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Caron Butler rallies Wizards, but Raymond Felton's shot sinks comeback

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By Michael Lee
Washington Post Staff Writer
Wednesday, February 10, 2010

CHARLOTTE -- Caron Butler's three-point shot rattled around the rim and dropped and he whirled around toward the Washington Wizards bench after he forced Charlotte Bobcats Coach Larry Brown to call a timeout. Butler had just staged a one-man run, scoring seven consecutive points to tie the game, and appeared ready to bring back the Wizards as he did on Friday in Orlando. As he emerged from the huddle, Butler shouted to no one in particular, "The comeback kid, at it again."

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And with 47.1 seconds, it seemed that the Wizards would complete the rally and record their second straight win when Butler drover around Flip Murray and kicked the ball out to Mike Miller in the corner for a three-pointer that gave them a one-point lead. Butler and Miller then laughed and slapped hands.

But the celebration was short lived, as the Bobcats scored the final three points of the game, with point guard Raymond Felton making a turnaround jumper with 1.9 seconds remaining to give the Wizards a 94-92 loss at Time Warner Cable Arena. Butler led all scorers with 23 points and Miller had 19, but the Wizards (17-33) were unable complete another dramatic comeback. They lost their 13th game this season by five points or fewer.

"That's how a lot of it's been," Coach Flip Saunders said. "Our record is not an indication of the type of games that we've played and how hard we're competed."

They have lost two games this season to Charlotte, which was led by Stephen Jackson's 22 points. Antawn Jamison (16 points) missed two shots in the final 32.9 seconds, including a runner that bounced off the front of the rim as time expired.

"It's tough to put yourself in position to have a game like that and come up short," said Jamison, who was fined for missing practice in Orlando on Monday after failing to make his flight out of Miami, where he watched the New Orleans Saints win the Super Bowl. "It's frustrating because you wish the guys could experience all the hard work they put into the game and get some kind of reward from it instead of singing the same old song."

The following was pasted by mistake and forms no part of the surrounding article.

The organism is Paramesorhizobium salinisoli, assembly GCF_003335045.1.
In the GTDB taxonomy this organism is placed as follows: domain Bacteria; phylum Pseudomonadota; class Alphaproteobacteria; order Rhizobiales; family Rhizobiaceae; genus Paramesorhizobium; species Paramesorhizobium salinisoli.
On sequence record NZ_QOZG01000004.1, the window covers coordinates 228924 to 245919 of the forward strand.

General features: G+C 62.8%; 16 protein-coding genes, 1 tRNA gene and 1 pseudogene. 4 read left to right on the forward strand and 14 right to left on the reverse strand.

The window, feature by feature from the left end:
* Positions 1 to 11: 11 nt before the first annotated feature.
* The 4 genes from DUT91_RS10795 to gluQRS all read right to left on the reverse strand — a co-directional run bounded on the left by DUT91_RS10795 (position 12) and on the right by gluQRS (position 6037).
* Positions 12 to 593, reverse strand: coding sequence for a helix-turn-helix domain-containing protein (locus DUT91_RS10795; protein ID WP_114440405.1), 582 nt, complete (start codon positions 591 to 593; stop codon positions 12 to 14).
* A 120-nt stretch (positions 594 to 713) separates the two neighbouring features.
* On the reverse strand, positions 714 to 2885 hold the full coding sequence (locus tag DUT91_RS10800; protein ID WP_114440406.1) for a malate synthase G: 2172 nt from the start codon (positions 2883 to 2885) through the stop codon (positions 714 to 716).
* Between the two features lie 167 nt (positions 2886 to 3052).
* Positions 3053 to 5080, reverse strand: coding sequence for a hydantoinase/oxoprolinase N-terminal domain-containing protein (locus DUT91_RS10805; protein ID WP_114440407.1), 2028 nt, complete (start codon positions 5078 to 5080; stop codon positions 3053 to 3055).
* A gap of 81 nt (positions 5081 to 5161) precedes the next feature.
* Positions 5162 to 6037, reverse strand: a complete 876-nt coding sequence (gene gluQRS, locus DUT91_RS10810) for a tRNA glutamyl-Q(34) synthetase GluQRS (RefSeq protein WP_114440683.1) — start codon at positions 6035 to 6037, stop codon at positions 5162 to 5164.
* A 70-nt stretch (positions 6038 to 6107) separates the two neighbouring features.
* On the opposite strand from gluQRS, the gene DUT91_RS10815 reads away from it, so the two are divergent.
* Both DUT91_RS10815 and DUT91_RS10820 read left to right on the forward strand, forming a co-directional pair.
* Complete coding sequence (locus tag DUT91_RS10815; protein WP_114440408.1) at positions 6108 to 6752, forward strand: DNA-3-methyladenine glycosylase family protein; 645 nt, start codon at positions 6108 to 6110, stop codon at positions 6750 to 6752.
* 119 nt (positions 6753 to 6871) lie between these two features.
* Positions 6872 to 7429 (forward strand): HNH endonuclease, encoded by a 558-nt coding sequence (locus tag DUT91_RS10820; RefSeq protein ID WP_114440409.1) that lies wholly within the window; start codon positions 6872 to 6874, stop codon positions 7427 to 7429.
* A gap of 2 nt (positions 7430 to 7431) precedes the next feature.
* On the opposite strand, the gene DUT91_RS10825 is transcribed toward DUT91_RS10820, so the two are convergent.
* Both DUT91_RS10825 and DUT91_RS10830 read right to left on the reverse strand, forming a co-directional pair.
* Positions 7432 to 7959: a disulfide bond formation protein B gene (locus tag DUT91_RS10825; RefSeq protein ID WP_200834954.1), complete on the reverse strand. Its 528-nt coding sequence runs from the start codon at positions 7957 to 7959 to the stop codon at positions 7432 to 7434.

After Butler tied the game at 81, Murray followed with a driving layup, but the Wizards got a lucky break when Andray Blatche shot an air ball in the lane but was rewarded by a foul call. Blatche chuckled as he stepped to the line and made both free throws to tie the game. "Nobody touched me," Blatche said afterward.

Butler followed with a jumper to give the Wizards the lead and later found Blatche in the right corner for a three-pointer that put the team ahead 88-85.

The Bobcats went ahead 91-89 on a driving basket by Boris Diaw, but the Wizards regained the lead, 92-91, on Miller's three-pointer. Murray then drove into the lane and drew a foul on Jamison, but he made one of two free throws to tie the game. On the next possession, Jamison drove the ball inside but his shot attempt hit nothing but the backboard, setting up the final shot for Felton. Felton dribbled around a screen, then turned and made a fallaway jumper. He then slapped hands with Jackson.

The Bobcats (25-25) entered the game as one of the pleasant surprises in the Eastern Conference and they snapped a three-game losing streak to maintain their hold on the seventh spot.

"The break would've been much better with a victory," Randy Foye said. "Now we've got to sit around and think about this."

The first half of the season didn't go nearly as well as the Wizards had hoped, with the team dealing with the death of owner Abe Pollin and a disturbing locker room gun incident that led to season-ending suspensions for Gilbert Arenas and Javaris Crittenton. They also woefully underachieved on the floor with a roster that cost more than $79 million, suffering five losing streaks of four or more games and never winning more than two in a row.

The Wizards arrived in Charlotte having won three of their previous five games, including an impressive victory in Orlando, where they came back from a 21-point deficit to defeat the Southeast Division-leading Magic 92-91 as Butler buried a 19-foot jumper with five-tenths of a second remaining on Friday.

For the second time in as many games, the Wizards were unable to leave immediately afterward because of inclement weather back home. But while they were forced to spend the evening in town, Saunders and several players and coaches simply booked flights to their respective destinations from Charlotte on Wednesday morning.

"Everyone always deals with something. That's just something we had to deal with," Miller said. "Injuries, travel, something always happens. The teams that win are the ones that go through adversity."

Butler, Jamison and Brendan Haywood have been mentioned in numerous trade rumors, fueling speculation that this could have been the final game for this group as it is currently constructed. The Wizards have just one more game before the Feb. 18 trade deadline - next Wednesday at Verizon Center against Minnesota. But after the blizzard postponed their game against the Hawks last Saturday, Saunders joked that the weather may not allow it. "We're never going to play another home game. They are trying to keep us away with the snow," Saunders said with a laugh.


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